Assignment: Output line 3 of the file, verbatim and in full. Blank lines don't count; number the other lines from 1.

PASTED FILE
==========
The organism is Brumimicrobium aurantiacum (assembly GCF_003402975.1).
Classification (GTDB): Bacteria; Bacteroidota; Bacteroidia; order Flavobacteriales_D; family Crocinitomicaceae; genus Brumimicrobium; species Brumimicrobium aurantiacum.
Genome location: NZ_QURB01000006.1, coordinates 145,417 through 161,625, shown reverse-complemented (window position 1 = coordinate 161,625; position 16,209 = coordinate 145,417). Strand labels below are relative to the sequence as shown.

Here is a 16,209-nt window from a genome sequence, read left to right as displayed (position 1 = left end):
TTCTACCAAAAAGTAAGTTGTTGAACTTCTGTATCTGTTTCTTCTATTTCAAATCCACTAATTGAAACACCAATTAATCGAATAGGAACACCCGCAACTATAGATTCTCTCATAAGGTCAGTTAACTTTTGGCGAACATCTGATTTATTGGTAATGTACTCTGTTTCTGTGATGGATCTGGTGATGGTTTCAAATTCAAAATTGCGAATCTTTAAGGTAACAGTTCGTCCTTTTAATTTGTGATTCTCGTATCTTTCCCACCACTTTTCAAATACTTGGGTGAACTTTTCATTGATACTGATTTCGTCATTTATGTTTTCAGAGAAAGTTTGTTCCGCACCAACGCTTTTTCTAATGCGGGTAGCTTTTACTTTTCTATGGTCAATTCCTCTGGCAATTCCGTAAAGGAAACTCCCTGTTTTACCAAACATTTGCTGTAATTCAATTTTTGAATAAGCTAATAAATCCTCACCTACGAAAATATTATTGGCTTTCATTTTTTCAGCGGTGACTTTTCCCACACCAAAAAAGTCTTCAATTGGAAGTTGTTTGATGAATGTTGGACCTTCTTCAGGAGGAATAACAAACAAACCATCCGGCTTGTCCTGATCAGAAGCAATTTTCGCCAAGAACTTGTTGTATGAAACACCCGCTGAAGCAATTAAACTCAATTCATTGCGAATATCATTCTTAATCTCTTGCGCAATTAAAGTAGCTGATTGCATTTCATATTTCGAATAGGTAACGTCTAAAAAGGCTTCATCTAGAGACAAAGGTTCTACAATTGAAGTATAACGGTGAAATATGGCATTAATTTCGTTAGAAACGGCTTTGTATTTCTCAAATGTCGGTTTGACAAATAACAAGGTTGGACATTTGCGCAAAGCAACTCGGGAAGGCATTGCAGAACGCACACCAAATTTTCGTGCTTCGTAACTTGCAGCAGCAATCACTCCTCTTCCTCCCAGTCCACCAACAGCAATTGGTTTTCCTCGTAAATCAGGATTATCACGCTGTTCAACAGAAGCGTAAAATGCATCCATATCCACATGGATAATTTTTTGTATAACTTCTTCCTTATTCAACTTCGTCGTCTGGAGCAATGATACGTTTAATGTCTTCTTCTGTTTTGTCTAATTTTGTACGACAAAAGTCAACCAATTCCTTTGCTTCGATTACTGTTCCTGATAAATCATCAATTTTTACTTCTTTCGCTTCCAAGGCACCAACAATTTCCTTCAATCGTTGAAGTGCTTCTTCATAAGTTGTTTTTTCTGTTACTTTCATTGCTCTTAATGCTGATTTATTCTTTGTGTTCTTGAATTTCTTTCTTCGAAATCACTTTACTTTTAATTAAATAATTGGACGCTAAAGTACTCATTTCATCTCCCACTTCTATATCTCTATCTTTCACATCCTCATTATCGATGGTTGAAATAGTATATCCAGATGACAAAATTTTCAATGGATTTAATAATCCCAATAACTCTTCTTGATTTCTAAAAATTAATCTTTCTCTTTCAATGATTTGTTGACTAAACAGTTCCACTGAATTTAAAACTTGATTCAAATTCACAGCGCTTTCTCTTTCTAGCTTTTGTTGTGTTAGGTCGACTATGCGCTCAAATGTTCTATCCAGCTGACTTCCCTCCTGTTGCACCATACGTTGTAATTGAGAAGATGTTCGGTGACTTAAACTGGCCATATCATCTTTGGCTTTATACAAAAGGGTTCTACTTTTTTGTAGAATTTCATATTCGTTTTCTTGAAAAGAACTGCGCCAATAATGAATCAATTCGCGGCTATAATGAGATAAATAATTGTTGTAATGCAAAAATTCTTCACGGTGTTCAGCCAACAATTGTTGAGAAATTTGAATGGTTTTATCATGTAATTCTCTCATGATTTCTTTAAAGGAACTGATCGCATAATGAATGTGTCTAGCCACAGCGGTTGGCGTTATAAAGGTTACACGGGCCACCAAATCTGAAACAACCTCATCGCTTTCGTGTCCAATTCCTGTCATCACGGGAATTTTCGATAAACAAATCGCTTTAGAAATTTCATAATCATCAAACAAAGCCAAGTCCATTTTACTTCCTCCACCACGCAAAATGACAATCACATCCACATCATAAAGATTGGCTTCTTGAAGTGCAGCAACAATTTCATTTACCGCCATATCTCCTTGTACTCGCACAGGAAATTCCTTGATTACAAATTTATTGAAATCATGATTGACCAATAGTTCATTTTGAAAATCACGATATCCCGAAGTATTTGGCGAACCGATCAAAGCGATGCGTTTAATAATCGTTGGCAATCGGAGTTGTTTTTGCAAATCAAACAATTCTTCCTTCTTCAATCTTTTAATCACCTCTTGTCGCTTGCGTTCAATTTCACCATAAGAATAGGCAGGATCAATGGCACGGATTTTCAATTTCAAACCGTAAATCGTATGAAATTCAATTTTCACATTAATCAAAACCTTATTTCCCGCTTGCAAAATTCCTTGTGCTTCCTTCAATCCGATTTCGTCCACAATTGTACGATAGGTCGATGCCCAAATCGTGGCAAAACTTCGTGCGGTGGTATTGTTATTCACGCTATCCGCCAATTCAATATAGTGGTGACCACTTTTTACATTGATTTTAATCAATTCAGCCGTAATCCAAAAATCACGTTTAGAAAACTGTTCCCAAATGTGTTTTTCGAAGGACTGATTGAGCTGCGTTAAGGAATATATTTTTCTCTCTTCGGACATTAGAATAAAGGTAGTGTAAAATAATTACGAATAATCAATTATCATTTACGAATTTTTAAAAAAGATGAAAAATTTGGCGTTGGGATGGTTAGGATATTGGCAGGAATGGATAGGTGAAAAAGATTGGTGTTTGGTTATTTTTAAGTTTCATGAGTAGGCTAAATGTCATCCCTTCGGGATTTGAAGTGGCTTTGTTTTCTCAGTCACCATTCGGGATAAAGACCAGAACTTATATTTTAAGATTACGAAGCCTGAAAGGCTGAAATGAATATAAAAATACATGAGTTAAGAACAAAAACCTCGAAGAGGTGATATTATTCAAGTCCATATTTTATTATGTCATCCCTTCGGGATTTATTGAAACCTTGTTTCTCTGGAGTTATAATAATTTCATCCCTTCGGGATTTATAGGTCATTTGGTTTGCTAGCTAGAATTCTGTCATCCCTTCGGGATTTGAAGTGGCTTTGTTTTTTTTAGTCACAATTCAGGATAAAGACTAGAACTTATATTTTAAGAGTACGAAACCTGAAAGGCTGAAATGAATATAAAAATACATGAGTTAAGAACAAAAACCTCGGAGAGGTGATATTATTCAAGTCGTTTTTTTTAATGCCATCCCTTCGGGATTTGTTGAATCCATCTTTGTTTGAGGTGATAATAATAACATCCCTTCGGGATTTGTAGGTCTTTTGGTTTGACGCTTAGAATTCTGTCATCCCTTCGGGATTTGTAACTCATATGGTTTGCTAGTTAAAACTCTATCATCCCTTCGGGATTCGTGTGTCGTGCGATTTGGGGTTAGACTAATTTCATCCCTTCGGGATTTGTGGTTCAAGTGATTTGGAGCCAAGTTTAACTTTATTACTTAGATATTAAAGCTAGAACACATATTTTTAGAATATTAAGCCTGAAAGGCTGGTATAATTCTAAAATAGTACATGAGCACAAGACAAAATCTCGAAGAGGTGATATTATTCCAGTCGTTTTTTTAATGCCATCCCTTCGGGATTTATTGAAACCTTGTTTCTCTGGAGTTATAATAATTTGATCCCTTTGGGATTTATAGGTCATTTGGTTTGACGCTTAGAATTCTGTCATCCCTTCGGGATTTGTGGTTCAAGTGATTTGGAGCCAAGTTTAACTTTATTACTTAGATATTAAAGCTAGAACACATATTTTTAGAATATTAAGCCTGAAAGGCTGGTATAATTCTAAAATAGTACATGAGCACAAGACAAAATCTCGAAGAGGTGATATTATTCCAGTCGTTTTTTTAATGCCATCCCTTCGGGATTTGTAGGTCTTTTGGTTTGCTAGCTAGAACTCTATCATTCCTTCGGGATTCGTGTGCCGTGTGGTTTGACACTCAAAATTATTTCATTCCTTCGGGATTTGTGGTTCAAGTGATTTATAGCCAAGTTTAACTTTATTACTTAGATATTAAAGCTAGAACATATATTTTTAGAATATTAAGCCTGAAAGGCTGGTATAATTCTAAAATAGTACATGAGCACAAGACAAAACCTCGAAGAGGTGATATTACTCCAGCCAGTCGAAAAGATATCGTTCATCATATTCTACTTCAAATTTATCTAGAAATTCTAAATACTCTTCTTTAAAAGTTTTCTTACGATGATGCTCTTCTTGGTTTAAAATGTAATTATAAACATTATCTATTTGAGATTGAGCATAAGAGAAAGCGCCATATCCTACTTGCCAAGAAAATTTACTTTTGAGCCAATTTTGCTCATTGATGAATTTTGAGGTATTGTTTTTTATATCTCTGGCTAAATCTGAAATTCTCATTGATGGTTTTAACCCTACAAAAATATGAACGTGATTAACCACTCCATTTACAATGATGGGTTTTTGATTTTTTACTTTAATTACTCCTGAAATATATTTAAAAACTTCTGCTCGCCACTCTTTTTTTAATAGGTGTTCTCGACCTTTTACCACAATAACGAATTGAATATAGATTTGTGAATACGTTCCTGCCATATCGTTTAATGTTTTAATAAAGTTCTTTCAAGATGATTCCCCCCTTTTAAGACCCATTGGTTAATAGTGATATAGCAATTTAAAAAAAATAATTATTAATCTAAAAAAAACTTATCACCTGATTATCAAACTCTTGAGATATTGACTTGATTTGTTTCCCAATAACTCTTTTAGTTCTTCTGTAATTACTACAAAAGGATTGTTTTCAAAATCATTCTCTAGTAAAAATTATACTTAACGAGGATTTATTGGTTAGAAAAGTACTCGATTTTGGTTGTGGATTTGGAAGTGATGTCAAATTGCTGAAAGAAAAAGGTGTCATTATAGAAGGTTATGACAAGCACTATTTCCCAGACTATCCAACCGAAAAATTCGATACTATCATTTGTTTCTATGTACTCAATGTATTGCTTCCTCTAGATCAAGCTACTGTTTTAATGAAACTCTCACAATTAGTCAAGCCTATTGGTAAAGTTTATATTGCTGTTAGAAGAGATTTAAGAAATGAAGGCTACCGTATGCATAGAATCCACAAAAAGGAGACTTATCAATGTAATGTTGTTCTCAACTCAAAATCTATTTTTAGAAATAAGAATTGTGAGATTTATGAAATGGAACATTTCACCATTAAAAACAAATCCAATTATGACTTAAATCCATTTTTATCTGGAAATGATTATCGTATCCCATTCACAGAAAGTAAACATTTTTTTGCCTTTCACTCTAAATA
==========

Genome location: NZ_QURB01000006.1, coordinates 145,417 through 161,625, shown reverse-complemented (window position 1 = coordinate 161,625; position 16,209 = coordinate 145,417). Strand labels below are relative to the sequence as shown.